Tesco will be ramping up online delivery slots with a flurry of new urban fulfilment centres coming, the supermarket giant said as it revealed UK digital sales surged 77% during the pandemic.
The FTSE 100 grocer updated on the growth plans as it showed how sales topped £54 billion, up 7.1%, in the year to February. However, pre-tax profits slumped to £825 million from £1 billion as Covid-linked costs bit.
The company, which as an ‘essential’ retailer has been allowed to stay open during lockdowns, has seen high demand while numerous high street firms had to temporarily close.
During the period and in response to the “unprecedented increase in customer demand for online groceries”, Tesco doubled online capacity to 1.5 million slots per week. UK online sales were £6.3 billion, up 77%.
The retailer opened a ‘urban fulfilment centre’, a automated picking warehouse, during the year. It today said another is due to open next month, and a further four sites are due to be ready within the next 12 months.
Tesco said: “These UFCs will enable us to provide access to more delivery slots for customers with an increased rate of picking - a scalable, efficient option to fulfil ongoing online demand.”
Today the firm also appointed Bertrand Bodson, a former chief digital marketing officer at Sainsbury’s Argos, as a non executive director. It said he has “significant experience of digital transformation, technology and the application of AI”.
Ken Murphy, chief executive of Tesco, said that in the future there will be a greater importance on digital, but he added: “We think that stores will continue to be the backbone of our business.”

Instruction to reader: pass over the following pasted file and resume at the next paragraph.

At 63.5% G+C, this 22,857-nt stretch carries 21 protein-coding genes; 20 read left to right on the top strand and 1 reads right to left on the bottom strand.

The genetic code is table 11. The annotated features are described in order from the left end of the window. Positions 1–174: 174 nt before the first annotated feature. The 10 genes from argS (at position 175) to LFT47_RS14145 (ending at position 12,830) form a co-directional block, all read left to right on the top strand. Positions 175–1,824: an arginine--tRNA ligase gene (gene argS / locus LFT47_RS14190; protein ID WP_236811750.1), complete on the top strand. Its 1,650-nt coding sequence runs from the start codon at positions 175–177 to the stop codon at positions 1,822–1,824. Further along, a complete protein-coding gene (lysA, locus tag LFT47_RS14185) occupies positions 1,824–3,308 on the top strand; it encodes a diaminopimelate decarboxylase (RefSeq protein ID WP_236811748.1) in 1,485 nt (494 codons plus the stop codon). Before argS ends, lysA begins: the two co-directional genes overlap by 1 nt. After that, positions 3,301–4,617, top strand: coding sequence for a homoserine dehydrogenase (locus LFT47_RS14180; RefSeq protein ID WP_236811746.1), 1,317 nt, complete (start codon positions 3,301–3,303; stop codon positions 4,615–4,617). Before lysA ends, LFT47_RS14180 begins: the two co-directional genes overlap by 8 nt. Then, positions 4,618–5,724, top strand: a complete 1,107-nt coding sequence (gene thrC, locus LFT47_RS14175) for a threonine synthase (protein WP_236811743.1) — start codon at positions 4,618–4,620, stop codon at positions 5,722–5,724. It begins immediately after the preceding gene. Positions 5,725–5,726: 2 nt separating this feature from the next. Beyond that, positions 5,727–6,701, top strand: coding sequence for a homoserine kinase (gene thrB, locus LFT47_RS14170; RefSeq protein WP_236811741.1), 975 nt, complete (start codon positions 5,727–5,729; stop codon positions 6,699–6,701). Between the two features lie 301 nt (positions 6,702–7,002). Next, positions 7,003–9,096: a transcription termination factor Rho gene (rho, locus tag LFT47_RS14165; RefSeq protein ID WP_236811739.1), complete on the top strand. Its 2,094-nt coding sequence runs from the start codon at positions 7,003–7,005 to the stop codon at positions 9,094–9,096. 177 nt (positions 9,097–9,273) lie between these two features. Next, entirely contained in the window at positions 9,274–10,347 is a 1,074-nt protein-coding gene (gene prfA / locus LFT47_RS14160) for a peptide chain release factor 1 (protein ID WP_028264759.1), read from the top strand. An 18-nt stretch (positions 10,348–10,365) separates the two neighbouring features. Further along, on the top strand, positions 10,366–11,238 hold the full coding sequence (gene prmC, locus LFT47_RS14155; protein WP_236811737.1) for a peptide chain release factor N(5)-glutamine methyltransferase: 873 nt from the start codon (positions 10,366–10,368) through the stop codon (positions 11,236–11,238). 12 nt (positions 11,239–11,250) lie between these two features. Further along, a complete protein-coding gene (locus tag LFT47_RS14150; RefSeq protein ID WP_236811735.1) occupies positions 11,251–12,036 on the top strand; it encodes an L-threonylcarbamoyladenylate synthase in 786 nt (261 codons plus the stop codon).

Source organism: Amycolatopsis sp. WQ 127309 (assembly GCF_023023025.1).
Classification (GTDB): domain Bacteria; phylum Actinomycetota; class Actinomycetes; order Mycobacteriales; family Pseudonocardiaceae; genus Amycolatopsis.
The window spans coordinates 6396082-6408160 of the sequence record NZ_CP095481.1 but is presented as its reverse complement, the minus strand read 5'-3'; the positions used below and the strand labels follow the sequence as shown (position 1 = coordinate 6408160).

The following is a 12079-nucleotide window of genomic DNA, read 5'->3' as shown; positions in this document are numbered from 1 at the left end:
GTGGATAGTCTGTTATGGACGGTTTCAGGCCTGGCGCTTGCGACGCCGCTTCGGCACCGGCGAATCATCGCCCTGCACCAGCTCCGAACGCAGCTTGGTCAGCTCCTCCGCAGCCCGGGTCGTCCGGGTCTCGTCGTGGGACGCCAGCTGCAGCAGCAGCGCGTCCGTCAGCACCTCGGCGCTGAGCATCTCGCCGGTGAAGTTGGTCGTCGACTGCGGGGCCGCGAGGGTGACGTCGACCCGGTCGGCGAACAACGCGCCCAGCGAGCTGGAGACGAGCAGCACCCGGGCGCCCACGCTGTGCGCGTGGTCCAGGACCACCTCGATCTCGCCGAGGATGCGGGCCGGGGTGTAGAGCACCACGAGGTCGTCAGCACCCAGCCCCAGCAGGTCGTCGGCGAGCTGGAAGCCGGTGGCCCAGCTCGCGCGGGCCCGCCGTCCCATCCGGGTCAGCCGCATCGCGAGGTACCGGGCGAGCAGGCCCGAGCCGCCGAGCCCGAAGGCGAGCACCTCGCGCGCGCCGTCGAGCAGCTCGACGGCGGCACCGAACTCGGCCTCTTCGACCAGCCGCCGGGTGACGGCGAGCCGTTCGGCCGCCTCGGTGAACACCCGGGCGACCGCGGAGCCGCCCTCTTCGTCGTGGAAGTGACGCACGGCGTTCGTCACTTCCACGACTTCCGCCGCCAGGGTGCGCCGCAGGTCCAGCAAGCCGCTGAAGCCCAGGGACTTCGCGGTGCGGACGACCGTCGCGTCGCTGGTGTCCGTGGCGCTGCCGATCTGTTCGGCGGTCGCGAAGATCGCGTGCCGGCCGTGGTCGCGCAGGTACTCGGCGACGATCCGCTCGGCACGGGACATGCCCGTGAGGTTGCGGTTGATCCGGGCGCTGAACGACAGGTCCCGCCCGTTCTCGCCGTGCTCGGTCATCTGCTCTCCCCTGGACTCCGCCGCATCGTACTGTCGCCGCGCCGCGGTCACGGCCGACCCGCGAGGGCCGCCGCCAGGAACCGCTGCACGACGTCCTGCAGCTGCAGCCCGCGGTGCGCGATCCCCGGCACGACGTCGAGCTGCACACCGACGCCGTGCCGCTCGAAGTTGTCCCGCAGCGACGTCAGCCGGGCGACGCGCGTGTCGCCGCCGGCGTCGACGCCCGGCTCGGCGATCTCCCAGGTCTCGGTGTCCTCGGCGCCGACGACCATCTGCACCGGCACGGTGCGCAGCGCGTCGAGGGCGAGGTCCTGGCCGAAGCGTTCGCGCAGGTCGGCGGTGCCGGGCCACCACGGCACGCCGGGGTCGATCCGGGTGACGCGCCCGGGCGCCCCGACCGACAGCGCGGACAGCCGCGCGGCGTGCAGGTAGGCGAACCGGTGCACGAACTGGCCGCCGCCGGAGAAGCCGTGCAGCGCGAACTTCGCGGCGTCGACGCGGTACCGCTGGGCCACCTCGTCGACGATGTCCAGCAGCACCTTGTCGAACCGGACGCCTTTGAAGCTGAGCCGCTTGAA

The company may this week see any potential impacts from shoppers having more choice of where to go, after lockdown eased on April 12 and non essential retailers were allowed to reopen.
Tesco said: “Whilst we expect some of the additional sales volumes we have gained this year in our core UK market to fall away as Covid-19 restrictions ease, we expect a strong recovery in profitability and retail free cash flow as the majority of the additional costs incurred as a result of the pandemic in the 2020/21 financial year will not be repeated.”
Last year the company recorded Covid-linked costs of £892 million in the UK, and that covers factors such as PPE and increased staff absence.
It expects retail operating profit to recover to a similar level as in the 2019/20 financial year, but analysts at UBS said that is lighter than consensus expectations.
The shares declined 6.4p to 225.7p
Tesco has has proposed a final dividend of 5.95p per share to take full year dividend to 9.15p per share – which is in line with last year.